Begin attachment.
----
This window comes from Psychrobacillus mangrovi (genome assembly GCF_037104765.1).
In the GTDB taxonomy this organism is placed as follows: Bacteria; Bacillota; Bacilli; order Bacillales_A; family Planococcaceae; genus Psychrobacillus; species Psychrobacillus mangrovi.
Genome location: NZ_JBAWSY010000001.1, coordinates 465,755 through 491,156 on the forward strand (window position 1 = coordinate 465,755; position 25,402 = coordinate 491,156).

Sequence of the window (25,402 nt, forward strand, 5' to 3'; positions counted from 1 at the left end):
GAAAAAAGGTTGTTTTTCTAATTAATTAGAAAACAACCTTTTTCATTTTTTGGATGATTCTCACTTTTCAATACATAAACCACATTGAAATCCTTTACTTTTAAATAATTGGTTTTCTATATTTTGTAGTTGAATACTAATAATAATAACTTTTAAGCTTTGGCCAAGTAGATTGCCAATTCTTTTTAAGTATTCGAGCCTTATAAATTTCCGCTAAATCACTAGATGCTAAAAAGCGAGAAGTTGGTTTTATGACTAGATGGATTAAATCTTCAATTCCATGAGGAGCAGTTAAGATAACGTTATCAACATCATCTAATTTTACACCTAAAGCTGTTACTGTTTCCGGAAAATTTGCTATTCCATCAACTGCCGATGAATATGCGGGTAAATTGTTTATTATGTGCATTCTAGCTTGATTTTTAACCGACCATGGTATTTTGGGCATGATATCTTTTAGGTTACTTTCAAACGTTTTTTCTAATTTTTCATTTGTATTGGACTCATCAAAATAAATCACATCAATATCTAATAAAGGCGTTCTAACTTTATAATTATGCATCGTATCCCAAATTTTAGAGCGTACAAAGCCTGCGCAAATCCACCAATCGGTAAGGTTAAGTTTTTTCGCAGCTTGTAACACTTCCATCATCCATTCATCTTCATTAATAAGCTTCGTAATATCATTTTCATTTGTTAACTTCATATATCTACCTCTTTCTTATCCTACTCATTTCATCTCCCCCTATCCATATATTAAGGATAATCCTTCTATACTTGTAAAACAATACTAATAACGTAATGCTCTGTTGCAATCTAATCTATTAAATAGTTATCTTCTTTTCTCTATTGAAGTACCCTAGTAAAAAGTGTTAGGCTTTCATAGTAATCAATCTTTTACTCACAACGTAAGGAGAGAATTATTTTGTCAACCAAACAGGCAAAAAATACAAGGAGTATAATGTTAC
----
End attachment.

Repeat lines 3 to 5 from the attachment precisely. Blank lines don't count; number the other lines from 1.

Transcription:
Genome location: NZ_JBAWSY010000001.1, coordinates 465,755 through 491,156 on the forward strand (window position 1 = coordinate 465,755; position 25,402 = coordinate 491,156).

Sequence of the window (25,402 nt, forward strand, 5' to 3'; positions counted from 1 at the left end):
GAAAAAAGGTTGTTTTTCTAATTAATTAGAAAACAACCTTTTTCATTTTTTGGATGATTCTCACTTTTCAATACATAAACCACATTGAAATCCTTTACTTTTAAATAATTGGTTTTCTATATTTTGTAGTTGAATACTAATAATAATAACTTTTAAGCTTTGGCCAAGTAGATTGCCAATTCTTTTTAAGTATTCGAGCCTTATAAATTTCCGCTAAATCACTAGATGCTAAAAAGCGAGAAGTTGGTTTTATGACTAGATGGATTAAATCTTCAATTCCATGAGGAGCAGTTAAGATAACGTTATCAACATCATCTAATTTTACACCTAAAGCTGTTACTGTTTCCGGAAAATTTGCTATTCCATCAACTGCCGATGAATATGCGGGTAAATTGTTTATTATGTGCATTCTAGCTTGATTTTTAACCGACCATGGTATTTTGGGCATGATATCTTTTAGGTTACTTTCAAACGTTTTTTCTAATTTTTCATTTGTATTGGACTCATCAAAATAAATCACATCAATATCTAATAAAGGCGTTCTAACTTTATAATTATGCATCGTATCCCAAATTTTAGAGCGTACAAAGCCTGCGCAAATCCACCAATCGGTAAGGTTAAGTTTTTTCGCAGCTTGTAACACTTCCATCATCCATTCATCTTCATTAATAAGCTTCGTAATATCATTTTCATTTGTTAACTTCATATATCTACCTCTTTCTTATCCTACTCATTTCATCTCCCCCTATCCATATATTAAGGATAATCCTTCTATACTTGTAAAACAATACTAATAACGTAATGCTCTGTTGCAATCTAATCTATTAAATAGTTATCTTCTTTTCTCTATTGAAGTACCCTAGTAAAAAGTGTTAGGCTTTCATAGTAATCAATCTTTTACTCACAACGTAAGGAGAGAATTATTTTGTCAACCAAACAGGCAAAAAATACAAGGAGTATAATGTTAC